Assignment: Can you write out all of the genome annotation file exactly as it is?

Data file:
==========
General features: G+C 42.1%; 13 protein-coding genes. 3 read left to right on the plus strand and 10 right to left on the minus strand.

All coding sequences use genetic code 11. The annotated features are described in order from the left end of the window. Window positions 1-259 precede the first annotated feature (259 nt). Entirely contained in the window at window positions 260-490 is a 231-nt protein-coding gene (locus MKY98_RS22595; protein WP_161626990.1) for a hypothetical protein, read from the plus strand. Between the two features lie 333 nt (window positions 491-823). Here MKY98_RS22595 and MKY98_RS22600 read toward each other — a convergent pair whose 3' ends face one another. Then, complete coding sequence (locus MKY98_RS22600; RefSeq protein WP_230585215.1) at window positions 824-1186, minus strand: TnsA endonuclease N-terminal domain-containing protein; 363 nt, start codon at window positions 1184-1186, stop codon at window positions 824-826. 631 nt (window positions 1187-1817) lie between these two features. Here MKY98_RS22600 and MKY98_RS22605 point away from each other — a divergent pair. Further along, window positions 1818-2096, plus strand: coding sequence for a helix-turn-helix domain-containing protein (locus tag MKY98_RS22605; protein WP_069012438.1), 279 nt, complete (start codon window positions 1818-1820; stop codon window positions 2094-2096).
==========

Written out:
General features: G+C 42.1%; 13 protein-coding genes. 3 read left to right on the plus strand and 10 right to left on the minus strand.

All coding sequences use genetic code 11. The annotated features are described in order from the left end of the window. Window positions 1-259 precede the first annotated feature (259 nt). Entirely contained in the window at window positions 260-490 is a 231-nt protein-coding gene (locus MKY98_RS22595; protein WP_161626990.1) for a hypothetical protein, read from the plus strand. Between the two features lie 333 nt (window positions 491-823). Here MKY98_RS22595 and MKY98_RS22600 read toward each other — a convergent pair whose 3' ends face one another. Then, complete coding sequence (locus MKY98_RS22600; RefSeq protein WP_230585215.1) at window positions 824-1186, minus strand: TnsA endonuclease N-terminal domain-containing protein; 363 nt, start codon at window positions 1184-1186, stop codon at window positions 824-826. 631 nt (window positions 1187-1817) lie between these two features. Here MKY98_RS22600 and MKY98_RS22605 point away from each other — a divergent pair. Further along, window positions 1818-2096, plus strand: coding sequence for a helix-turn-helix domain-containing protein (locus tag MKY98_RS22605; protein WP_069012438.1), 279 nt, complete (start codon window positions 1818-1820; stop codon window positions 2094-2096).